Melton drew a distinction between the Christian countercult and the secular anti-cult movements. In his Encyclopedic Handbook of Cults in America he articulated the distinction on the grounds that the two movements operate with very different epistemologies, motives and methods. He was urged to make this distinction in the course of a formal dialogue with evangelical sociologist Ronald Enroth and after conversations with Eric Pement of Cornerstone magazine (Chicago). This distinction has been subsequently acknowledged by sociologists such as Douglas E. Cowan and Eileen Barker.
From his college days, Melton developed an interest in the subject of vampires, which he has since pursued in his leisure time. In 1983 he served as editor for Vampires Unearthed by Martin Riccardo, a bibliography of English-language vampire literature. In 1994 he completed The Vampire Book: An Encyclopedia of the Undead. He has also written The Vampire Gallery: A Who's Who of the Undead and most recently The Vampire in Folklore, History, Literature, Film and Television: A Comprehensive Bibliography (2016).
In 1997, Melton, Massimo Introvigne and Elizabeth Miller organized an event at the Westin Hotel in Los Angeles where 1,500 attendees (some dressed as vampires) came for a "creative writing contest, Gothic rock music and theatrical performances."
In May 1995, during the investigation into the sarin gas attack on the Tokyo subway, the group responsible for the attack, Aum Shinrikyo, contacted an American group known as AWARE (Association of World Academics for Religious Education), founded by American scholar James R. Lewis, claiming that the human rights of its members were being violated.. Lewis recruited Melton, human rights lawyer Barry Fisher, and chemical expert Thomas Banigan. They flew to Japan, with their travel expenses paid by Aum, and announced that they will investigate and report through press conferences at the end of their trip.
In the press conferences, Fisher and Lewis announced that Aum could not have produced the sarin with which the attacks had been committed. They had determined this, Lewis said, with their technical expert, based on photos and documents provided by the group.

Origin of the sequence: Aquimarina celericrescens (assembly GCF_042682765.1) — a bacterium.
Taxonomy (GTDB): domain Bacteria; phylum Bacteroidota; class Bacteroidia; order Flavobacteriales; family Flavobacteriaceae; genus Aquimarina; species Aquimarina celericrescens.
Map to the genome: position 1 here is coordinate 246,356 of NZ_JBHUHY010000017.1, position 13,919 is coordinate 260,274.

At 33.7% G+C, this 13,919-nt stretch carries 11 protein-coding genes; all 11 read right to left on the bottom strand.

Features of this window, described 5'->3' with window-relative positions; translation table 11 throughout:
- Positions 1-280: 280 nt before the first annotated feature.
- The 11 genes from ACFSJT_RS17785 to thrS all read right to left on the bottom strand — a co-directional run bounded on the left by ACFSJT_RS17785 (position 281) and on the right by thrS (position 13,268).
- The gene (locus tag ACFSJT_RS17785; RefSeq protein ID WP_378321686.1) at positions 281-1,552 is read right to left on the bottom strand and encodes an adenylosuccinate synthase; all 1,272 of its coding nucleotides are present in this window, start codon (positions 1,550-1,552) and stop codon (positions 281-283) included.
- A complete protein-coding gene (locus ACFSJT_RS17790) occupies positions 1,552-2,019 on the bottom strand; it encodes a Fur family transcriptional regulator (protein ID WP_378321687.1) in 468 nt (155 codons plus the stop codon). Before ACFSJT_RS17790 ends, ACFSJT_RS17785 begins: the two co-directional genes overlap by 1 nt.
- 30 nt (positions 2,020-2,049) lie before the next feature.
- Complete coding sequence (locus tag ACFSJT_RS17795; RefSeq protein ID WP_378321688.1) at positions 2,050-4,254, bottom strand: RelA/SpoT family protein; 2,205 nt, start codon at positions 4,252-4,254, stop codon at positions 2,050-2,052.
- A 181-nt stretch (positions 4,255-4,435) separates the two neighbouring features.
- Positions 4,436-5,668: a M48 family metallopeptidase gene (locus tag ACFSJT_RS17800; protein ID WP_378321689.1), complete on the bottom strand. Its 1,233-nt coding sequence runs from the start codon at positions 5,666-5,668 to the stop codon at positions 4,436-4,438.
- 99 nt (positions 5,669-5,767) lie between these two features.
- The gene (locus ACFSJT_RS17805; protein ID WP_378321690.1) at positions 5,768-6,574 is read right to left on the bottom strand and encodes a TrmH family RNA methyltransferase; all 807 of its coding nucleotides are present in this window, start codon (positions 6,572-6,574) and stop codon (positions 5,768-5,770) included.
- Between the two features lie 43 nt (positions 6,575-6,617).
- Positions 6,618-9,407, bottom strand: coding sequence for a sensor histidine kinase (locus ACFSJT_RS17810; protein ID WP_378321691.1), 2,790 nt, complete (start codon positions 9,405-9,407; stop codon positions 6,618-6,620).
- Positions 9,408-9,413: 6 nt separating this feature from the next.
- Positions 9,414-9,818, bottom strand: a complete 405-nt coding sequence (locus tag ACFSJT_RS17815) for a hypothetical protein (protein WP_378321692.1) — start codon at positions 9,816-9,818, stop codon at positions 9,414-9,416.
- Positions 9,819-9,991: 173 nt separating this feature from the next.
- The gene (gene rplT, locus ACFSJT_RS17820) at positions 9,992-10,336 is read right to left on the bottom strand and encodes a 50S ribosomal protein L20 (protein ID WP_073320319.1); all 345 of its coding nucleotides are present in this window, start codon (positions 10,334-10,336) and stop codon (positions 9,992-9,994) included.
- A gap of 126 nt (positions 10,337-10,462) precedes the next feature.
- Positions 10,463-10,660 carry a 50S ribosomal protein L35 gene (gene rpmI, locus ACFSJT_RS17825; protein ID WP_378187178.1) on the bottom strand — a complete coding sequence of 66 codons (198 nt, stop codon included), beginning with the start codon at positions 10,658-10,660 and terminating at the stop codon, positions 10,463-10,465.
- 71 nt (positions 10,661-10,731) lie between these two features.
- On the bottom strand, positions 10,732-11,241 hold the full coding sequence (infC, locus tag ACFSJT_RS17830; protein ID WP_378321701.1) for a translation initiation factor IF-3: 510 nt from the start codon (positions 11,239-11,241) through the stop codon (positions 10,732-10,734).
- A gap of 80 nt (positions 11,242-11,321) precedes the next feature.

British scholar of Japanese religions Ian Reader, in a detailed account of the incident, reported that Melton "had few doubts by the end of his visit to Japan of Aum's complicity" and eventually "concluded that Aum had in fact been involved in the attack and other crimes" In fact, the Washington Post account of the final press conference mentioned Lewis and Fisher but not Melton. A Christian anti-cult Web site called Apologetic Index quoted the Washington Post article and implied that Melton had spoken in the press conference. Melton was, however, not mentioned in the Washington Post original article.
Lewis, on the other hand, maintained his opinion that Aum had been framed, and wrote that having the trip funded by Aum had been arranged "so that financial considerations would not be attached to our final report."
Reader concluded that, "The visit was well-intentioned, and the participants were genuinely concerned about possible violations of civil rights in the wake of the extensive police investigations and detentions of followers." However, it was ill-fated and detrimental to the reputation of those involved. While distinguishing between Lewis' and Melton's attitudes, Reader observed that Melton was criticized as well by both Japanese media and some fellow scholars. Using stronger words, Canadian scholar Stephen A. Kent chastised both Lewis and Melton for having put the reputation of the whole category of scholars of new religious movements at risk.
Melton's scholarly works concentrate on the phenomenology and not the theology of NRMs. Some Christian countercultists criticize Melton for not critiquing the groups he reports on from an evangelical perspective, arguing that his failure to do so is incompatible with his statements of professed evangelicalism. Some secular anti-cultists who feel that new religious movements are dangerous and that scholars should actively work against them have likewise criticized him.Stephen A. Kent and Theresa Krebs, for example, characterized Gordon Melton, James R. Lewis, and Anson Shupe as biased towards the groups they study. In non-scholarly writings, Melton has recommended that Christian churches should examine new religions in terms of evangelization, and he sees his work as a means to facilitate that end.